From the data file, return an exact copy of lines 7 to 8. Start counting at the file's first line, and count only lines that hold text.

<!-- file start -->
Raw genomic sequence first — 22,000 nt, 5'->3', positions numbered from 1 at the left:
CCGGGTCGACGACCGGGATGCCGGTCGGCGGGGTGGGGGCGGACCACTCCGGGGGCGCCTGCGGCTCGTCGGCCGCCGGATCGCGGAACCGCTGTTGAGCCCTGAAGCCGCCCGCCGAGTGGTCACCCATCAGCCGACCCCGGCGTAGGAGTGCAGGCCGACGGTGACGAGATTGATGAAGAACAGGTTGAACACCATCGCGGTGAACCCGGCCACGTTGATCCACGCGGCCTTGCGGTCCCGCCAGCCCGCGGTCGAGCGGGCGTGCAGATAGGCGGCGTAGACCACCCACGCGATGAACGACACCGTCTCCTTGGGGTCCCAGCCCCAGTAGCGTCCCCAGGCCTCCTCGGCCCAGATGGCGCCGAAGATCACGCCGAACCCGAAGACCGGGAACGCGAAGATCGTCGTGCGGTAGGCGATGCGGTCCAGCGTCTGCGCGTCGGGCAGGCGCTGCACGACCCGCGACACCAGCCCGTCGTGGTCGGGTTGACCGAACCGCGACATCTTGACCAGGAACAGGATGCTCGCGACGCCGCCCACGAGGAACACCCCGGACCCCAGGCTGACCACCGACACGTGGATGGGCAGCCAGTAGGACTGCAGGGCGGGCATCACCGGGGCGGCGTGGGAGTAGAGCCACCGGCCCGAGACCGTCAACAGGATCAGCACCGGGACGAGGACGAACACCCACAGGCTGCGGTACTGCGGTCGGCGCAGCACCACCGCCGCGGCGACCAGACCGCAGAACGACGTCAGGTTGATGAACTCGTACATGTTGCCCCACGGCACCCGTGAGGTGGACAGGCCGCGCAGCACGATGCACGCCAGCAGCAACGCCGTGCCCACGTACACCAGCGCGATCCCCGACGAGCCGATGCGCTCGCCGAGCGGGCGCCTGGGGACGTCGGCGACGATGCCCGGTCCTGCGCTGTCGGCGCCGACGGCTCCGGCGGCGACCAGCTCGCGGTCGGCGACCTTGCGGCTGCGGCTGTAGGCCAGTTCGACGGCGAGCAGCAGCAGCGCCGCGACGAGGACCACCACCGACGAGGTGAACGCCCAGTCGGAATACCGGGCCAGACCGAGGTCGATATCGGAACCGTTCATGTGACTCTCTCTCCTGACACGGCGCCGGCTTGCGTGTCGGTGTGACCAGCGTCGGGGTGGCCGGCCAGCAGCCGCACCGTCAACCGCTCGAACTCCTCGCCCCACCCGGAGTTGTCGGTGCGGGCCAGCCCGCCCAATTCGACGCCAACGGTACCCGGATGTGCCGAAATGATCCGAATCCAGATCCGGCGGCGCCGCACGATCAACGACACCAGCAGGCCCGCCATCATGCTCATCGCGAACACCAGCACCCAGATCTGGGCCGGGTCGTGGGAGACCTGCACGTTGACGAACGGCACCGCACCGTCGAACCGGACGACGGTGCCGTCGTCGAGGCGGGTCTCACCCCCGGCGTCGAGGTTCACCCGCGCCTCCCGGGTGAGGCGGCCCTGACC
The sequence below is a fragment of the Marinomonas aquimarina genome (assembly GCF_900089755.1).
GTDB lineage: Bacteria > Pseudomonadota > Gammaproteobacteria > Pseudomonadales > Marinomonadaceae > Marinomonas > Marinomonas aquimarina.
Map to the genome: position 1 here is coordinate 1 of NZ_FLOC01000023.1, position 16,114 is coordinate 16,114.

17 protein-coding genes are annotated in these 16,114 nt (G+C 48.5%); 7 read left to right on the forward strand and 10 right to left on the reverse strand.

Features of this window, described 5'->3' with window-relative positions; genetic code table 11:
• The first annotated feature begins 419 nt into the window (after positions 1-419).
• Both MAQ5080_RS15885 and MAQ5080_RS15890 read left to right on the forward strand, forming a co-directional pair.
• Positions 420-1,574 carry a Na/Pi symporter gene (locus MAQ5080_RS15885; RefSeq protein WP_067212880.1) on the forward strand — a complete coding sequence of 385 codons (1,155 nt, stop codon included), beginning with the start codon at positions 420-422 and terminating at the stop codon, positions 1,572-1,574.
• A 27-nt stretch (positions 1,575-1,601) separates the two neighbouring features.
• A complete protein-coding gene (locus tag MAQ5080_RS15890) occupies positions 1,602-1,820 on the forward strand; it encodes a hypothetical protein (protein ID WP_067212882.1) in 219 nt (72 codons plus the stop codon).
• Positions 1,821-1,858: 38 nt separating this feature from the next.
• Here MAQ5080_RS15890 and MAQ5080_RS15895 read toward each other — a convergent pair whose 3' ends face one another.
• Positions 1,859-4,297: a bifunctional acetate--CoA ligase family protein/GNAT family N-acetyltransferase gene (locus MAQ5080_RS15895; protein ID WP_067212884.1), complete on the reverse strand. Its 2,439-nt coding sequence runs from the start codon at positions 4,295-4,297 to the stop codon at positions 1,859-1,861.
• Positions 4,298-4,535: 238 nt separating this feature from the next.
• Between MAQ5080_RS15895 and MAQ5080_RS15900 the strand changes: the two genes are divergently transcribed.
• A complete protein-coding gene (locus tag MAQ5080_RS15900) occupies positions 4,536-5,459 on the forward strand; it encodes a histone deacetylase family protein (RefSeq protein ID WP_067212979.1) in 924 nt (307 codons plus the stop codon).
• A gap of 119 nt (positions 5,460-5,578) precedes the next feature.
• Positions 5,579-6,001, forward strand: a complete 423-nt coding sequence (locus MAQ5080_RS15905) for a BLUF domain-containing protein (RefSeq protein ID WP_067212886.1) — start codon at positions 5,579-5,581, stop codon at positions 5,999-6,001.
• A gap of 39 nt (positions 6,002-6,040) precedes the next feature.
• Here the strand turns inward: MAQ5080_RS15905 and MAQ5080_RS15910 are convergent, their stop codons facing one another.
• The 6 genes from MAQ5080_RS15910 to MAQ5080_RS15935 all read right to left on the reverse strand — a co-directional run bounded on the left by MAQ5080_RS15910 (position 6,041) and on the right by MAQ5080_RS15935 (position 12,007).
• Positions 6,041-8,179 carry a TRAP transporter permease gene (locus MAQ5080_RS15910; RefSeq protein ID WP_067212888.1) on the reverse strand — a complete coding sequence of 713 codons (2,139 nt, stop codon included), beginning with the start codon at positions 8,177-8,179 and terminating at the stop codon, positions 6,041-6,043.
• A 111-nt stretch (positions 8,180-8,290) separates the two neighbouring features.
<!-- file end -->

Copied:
Features of this window, described 5'->3' with window-relative positions; genetic code table 11:
• The first annotated feature begins 419 nt into the window (after positions 1-419).